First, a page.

The Korean Peninsula The vestige of the Cold War era. The remaining “Wall or Curtain” between the East and West Conflict. Stems from the continued nuclear program initiated by North Korea. The Philippines actively involved in the ASEAN’s “Six Party Talks.”
The Taiwan Straits The One-China Policy with Taiwan (Chinese Taipei) as a renegade province under PROC sovereignty. The current Kuomintang leadership are Taiwan-born, thus fueling local nationalism and independence. Formal declaration of independence could result in a PROC offensive.
The South China Sea The flashpoint closest to home. The contested Kalayaan Island Group (KIG) is only a few nautical miles off Palawan. The flashpoint stems from overlapping claims of neighboring states.
The South China Sea The Philippine stake on the SCS is great due to potential oil and gas deposits in the water. More importantly, the Philippines must first settle the issue of adherence between the Treaty of Paris and UNCLOS.
The India-Pakistan Conflict Stems from ethno-religious animosity between the two states. The battle space of the conflict lies in Kashmir over accession issue in 1947. Regional Nuclear Arms Race: A mini US-USSR rivalry sans resources.
Coalition of the Willing Guided by twin desire: to ensure immediate and long-term safety of Filipinos in the Middle East and to deprive terrorists of the ability to use or threaten the use of weapons of mass destruction
Coalition of the Willing UNSC Resolution 1472 of 28 March 2003 which states that the UN “calls on the international community to provide immediate humanitarian assistance to the people of Iraq….”
Coalition of the Willing The case of Angelo De La Cruz put to the balance international commitments as against national interest The withdrawal of Philippine contingent caused a stir both locally and internationally A classic example of the primordial value of human life, particularly of a Filipino life, prevailing over an international commitment
An Inconvenient Truth:Addressing EnvironmentalConcerns in the PhilippineForeign Affairs
The Keystone: SustainableDevelopment Development that meets the needs of the present without compromising the ability of future generations to meet their own needs (WCED 1987).
The Keystone: SustainableDevelopment Entails social and structural economic transformations which optimize the economic and societal benefits available in the present, without jeopardizing or compromising the likely potential for similar benefits in the future.
The Keystone: SustainableDevelopment Providing a quality of life that is sustained from generation-to- generation. Ensuring the survival of all species within the biosphere even those that do not benefit the human life form.
http://www.cornwall.gov.uk/index.cfm?articleid=12148 Retrieved 21 September 2007
The Kyoto Protocol Amendment to the UN Framework Convention on Climate Change Sets mandatory emission limitations for the reduction of greenhouse gas emissions to the signatory nations The Philippines ratified the agreement on 16 February 2005
The Montreal Protocol A landmark agreement designed to protect the stratospheric ozone layer. Stipulates the production and consumption of compounds that deplete the ozone in the stratosphere, e.g., CFCs Ratified by the Philippines on 17 July 1991
The Rio Declaration Also known as the Earth Summit Adopted in Stockholm on 18 June 1972 Intended to guide future sustainable development around the world Translated in Philippine context into the Philippine Agenda 21
Blue Print for SustainableDevelopment:Philippine Agenda 21
Philippine Agenda 21 In line with the World Summit on Sustainable Development which was held in Johannesburg a decade after the Rio Summit, Identified 5 priority environmental issues: water supply and sanitation Energy Biodiversity Poverty Alleviation and Health Desertification.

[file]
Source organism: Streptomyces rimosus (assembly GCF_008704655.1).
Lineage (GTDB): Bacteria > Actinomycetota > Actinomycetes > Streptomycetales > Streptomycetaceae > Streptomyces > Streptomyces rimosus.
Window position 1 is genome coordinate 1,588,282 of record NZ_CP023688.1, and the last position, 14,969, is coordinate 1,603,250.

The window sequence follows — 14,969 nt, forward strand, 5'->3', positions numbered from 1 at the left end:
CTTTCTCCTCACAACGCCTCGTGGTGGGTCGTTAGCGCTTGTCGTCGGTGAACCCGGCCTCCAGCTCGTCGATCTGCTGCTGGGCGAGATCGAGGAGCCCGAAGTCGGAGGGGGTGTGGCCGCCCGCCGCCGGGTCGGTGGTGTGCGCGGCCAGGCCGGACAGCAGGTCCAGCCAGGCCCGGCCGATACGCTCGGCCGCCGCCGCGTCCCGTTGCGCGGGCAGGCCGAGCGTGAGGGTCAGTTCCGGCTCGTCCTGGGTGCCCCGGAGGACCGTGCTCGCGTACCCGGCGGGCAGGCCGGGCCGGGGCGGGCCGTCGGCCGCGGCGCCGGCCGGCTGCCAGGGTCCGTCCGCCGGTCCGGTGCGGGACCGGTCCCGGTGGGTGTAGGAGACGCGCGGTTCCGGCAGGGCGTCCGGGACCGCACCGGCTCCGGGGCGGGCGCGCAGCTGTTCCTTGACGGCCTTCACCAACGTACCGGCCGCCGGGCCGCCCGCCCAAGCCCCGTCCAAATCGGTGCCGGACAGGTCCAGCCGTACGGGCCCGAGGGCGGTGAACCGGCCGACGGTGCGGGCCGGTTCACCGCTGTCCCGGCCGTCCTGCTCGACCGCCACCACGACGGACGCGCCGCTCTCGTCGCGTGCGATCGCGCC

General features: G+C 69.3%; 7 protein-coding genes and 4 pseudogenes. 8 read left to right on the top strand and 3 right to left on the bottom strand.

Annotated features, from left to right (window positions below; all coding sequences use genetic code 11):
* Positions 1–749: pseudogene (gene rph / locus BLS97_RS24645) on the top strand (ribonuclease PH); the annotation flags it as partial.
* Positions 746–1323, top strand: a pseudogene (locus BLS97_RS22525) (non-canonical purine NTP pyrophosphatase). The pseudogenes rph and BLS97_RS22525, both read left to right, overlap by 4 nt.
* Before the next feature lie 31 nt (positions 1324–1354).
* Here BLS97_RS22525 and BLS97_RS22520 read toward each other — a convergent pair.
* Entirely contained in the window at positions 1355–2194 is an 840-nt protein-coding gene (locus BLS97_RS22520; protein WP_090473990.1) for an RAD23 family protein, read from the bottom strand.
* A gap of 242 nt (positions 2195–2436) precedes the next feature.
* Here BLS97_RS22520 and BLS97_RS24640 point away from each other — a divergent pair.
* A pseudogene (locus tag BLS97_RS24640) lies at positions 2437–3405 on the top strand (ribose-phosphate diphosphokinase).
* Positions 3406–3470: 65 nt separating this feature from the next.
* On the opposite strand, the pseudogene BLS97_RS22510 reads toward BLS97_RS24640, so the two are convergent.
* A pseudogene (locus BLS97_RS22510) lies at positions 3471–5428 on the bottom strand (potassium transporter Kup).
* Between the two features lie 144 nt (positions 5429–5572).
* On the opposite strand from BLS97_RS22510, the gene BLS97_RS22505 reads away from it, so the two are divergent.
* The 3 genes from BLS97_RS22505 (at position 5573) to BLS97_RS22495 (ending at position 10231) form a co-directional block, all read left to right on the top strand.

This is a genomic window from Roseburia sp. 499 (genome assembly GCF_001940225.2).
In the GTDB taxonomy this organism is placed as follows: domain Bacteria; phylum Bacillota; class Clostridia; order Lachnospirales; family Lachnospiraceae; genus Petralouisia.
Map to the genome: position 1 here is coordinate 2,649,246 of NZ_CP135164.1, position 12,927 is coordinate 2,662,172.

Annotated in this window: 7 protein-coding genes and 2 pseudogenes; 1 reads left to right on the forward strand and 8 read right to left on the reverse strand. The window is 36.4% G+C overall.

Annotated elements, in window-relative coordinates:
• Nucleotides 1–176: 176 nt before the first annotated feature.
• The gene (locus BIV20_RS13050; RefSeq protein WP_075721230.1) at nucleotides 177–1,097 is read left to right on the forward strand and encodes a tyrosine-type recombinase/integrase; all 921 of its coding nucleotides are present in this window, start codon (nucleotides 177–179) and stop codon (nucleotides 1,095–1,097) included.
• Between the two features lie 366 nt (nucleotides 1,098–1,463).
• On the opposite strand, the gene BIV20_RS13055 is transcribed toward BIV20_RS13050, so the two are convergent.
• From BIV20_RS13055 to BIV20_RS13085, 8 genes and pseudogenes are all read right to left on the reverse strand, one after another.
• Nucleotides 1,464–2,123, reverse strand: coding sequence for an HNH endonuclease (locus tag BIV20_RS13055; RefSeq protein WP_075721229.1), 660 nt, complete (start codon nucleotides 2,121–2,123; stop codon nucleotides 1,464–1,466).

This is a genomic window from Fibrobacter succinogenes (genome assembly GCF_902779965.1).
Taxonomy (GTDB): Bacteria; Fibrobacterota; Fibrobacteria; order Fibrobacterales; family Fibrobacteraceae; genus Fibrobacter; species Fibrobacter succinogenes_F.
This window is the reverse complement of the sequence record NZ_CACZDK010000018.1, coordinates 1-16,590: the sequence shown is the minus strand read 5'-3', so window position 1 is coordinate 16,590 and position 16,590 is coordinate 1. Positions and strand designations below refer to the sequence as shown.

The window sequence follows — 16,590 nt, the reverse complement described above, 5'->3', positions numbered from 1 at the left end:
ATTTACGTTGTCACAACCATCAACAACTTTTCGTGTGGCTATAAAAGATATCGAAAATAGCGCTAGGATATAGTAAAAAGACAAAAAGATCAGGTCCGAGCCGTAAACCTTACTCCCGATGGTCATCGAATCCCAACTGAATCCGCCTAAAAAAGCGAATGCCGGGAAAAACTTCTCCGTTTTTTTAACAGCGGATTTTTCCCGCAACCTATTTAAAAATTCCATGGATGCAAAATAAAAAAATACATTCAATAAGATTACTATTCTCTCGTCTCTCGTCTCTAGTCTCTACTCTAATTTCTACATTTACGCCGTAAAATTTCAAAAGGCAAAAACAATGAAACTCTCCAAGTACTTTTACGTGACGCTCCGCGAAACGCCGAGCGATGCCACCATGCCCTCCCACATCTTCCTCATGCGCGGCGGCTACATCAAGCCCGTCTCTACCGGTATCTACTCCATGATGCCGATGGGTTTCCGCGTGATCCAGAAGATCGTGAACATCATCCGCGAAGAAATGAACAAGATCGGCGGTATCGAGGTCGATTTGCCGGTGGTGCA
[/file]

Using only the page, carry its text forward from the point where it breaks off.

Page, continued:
Philippine Agenda 21 Envisions a better quality of life for all, through the development of a just, moral, creative, spiritual, economically- vibrant, caring, diverse yet cohesive society Characterized by appropriate productivity, participatory and democratic processes, and living in harmony within the limits of the carrying capacity of nature and the integrity of creation.
Philippine Legislations Responses of the Legislative Branch to address environmental concerns locally and internationally. Aids in providing an atmosphere conducive to foreign investments. Stands as a testimony to the State’s commitment to international obligations.
Philippine Legislations The Clean Air Act The National Integrated Protected Areas Systems (NIPA) Act The Conservation and Protection of Wildlife and Their Habitats Act The Ecological Waste Management Act The Toxic Substances and Hazardous and Nuclear Wastes Act
Conclusion The Cold War is over No more brinkmanship and East-West tension In a sense, diplomacy seemed easier and more manageable then. Everything was either black or white.
Conclusion There is only one superpower Peace and security remains elusive Who is now the “enemy or enemies of the State?” Is it another State? A person? A contentious issue? A natural phenomenon? Or an ill-timed, ill- advised decision?
One thing is certain In this Global, Transnational Age, acts or decisions made by one State can have tremendous and implications impact not only locally, but more importantly, internationally. States need to formulate policies that are responsive to the current reality and needs.
The take of the Philippines The Philippines should carefully balance its international commitment with what it identifies as its national interests. Between the two, the primordial concern ought to be the promotion and protection of national interests.
Up next…. The Threats and Opportunities of Philippine Foreign Affairs Philippine Foreign Policy and the Universal Good: The Ethical, Ideal Perspective in a Global Age
Principal Sources Philippine Diplomacy in the 21st Century, Conference Proceedings, 28 November 2003 (April 2004). Makati: Hanns Seidel Foundation Almonte, Jose T. New Directions and Priorities in Philippine Foreign Relations (1998). Asia Society.